Saturday, October 26, 2013

Antarctic ozone hole smaller than the average for the last 20 years - Spiegel Online

Washington – The ozone hole over Antarctica has shrunk. In September and October, there was an average of 21 million square kilometers, said the U.S. space agency NASA on the night of Saturday with Washington. So it was this year, significantly less than the average for the past two decades.

Since the mid-nineties, measured on the basis of NASA satellite data size of the ozone hole in the average of the two months lie at 22.5 million square kilometers. However, the data of one year were not sufficient to say whether the hole will lower the long term, said the Nasa.

was the biggest hole that changes daily in its dimensions, this year on 16 September, 24 million square kilometers, about the size of North America. The largest ozone hole ever recorded on 9 September 2000 but was still nearly six million square kilometers greater.

unfiltered UV light penetrates to the earth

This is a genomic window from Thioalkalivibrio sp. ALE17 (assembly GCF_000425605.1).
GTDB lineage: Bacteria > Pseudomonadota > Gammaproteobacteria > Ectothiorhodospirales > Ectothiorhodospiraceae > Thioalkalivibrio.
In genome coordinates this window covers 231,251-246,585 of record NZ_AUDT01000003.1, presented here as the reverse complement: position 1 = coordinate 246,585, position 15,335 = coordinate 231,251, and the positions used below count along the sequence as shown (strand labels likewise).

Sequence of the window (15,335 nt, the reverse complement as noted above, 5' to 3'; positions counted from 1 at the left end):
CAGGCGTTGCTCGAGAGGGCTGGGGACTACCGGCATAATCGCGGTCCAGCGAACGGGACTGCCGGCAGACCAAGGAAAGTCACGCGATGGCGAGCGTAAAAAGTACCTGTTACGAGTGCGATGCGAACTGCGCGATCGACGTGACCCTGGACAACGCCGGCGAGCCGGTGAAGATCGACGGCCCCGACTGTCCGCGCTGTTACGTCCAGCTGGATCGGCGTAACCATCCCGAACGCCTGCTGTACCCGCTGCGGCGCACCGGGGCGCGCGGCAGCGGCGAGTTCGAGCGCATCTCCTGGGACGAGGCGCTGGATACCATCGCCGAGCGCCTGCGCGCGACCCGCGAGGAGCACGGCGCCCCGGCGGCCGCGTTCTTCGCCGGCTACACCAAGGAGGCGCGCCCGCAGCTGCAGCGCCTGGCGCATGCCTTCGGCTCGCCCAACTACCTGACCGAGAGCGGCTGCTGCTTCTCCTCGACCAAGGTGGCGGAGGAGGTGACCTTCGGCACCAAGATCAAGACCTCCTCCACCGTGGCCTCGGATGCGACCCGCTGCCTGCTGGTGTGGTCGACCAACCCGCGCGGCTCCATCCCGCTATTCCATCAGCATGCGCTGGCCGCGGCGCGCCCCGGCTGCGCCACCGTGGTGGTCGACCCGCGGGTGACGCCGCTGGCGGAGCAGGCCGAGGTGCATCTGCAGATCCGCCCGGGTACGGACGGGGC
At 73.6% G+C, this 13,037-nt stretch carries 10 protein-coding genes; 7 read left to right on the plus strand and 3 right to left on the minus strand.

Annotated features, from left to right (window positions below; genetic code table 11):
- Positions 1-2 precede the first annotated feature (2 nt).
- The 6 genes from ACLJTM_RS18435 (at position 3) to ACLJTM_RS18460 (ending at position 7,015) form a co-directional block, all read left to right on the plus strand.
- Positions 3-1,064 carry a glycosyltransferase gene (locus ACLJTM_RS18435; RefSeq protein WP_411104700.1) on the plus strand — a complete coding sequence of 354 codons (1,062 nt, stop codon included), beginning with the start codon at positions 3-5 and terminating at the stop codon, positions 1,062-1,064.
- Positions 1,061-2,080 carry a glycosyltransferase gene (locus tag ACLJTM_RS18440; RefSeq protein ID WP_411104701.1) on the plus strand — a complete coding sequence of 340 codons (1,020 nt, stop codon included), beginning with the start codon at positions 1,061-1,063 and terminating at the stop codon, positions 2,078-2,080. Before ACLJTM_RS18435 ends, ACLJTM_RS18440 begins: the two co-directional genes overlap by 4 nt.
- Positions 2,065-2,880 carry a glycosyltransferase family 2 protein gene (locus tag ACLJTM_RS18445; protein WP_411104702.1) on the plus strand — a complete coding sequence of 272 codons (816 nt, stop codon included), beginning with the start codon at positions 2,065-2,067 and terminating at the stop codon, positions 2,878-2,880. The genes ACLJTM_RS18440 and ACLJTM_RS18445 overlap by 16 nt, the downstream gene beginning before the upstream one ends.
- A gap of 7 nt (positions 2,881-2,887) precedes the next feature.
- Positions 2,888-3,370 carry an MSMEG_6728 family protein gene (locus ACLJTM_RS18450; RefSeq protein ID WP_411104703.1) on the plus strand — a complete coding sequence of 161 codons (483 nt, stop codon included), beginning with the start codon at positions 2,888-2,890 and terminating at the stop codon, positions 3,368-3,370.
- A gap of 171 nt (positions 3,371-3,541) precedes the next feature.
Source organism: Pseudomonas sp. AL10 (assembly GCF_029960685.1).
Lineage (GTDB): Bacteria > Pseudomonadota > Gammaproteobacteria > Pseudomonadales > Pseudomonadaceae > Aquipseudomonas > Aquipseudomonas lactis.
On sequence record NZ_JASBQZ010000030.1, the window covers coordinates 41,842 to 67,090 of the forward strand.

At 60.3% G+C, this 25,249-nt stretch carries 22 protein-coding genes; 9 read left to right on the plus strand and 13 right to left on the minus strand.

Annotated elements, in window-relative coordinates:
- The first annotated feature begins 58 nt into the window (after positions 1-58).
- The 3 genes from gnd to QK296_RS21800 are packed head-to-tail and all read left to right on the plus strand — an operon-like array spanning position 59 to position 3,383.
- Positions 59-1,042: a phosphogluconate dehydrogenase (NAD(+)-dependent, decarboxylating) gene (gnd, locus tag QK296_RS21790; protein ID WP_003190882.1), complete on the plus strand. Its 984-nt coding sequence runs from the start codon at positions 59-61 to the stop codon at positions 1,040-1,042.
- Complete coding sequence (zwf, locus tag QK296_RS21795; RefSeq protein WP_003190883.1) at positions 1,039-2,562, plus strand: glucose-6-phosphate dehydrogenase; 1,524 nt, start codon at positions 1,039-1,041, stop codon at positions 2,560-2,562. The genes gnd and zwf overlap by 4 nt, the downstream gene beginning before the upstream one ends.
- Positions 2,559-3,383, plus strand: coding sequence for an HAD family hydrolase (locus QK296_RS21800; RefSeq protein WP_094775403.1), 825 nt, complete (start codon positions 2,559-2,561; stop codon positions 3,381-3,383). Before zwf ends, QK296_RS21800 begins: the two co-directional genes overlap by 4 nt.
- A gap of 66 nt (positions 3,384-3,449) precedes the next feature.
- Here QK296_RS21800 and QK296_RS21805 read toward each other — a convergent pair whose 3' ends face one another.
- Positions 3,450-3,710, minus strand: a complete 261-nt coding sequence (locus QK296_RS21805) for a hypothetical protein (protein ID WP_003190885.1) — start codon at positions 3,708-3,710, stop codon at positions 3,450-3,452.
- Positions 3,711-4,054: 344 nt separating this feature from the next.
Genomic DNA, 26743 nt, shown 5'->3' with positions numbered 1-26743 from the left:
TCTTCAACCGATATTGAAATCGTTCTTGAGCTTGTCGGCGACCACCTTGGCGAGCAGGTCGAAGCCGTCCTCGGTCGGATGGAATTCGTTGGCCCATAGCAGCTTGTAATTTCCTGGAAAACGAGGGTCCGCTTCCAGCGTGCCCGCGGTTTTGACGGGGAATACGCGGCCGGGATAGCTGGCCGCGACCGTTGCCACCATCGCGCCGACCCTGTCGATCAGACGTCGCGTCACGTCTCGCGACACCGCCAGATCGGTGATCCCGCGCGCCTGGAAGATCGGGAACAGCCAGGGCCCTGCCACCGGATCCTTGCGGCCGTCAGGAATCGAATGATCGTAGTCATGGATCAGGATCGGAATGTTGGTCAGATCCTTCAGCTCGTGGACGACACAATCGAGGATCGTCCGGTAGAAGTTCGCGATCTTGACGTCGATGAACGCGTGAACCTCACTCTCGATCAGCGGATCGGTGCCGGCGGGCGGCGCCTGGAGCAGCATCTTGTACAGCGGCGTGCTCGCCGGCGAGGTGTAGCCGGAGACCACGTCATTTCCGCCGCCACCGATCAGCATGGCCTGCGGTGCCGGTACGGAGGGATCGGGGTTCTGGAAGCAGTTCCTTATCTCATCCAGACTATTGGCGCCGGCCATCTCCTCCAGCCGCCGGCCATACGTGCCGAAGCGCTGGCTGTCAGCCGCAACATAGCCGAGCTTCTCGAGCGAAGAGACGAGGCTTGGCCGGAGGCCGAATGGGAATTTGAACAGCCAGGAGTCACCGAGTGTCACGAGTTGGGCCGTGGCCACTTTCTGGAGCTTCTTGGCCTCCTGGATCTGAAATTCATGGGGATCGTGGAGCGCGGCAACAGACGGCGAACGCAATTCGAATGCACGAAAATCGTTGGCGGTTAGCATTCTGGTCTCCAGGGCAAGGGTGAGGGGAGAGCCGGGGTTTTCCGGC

The ozone layer surrounds the earth as a shield. Since the early eighties, scientists observed a decrease of ozone in the stratosphere (15 to 50 km altitude). Over Antarctica they reported first time in 1985 after an ozone hole that forms in the south polar winter. Due to the thinner ozone layer penetrates more unfiltered UV light on the earth, which can cause skin damage including skin cancer and eye. Many countries have committed themselves to the Montreal Protocol of 1987 to protect the ozone layer and the production of ozone-depleting chemicals, mainly from CFCs stopped.

In recent years, there have been reports about the fact that the ozone hole could close again. “If the trend continues, then closes after these model calculations, the ozone hole, and the ozone layer will regenerate,” scientists predict about the German Centre for Aerospace. However, experts are divided on how climate change will affect the CFC processes in the ozone layer.

CFCs are very stable and slowly build up in the atmosphere. The chlorine atoms present can destroy the ozone layer for decades. In Germany, CFCs are no longer produced since 1994. Without a global ban on CFCs, the ozone layer in 2050 would be almost completely destroyed world, says Markus Rex from the Alfred Wegener Institute for Polar and Marine Research. Even in our part of it would have been in this case a huge problem with the UV radiation.


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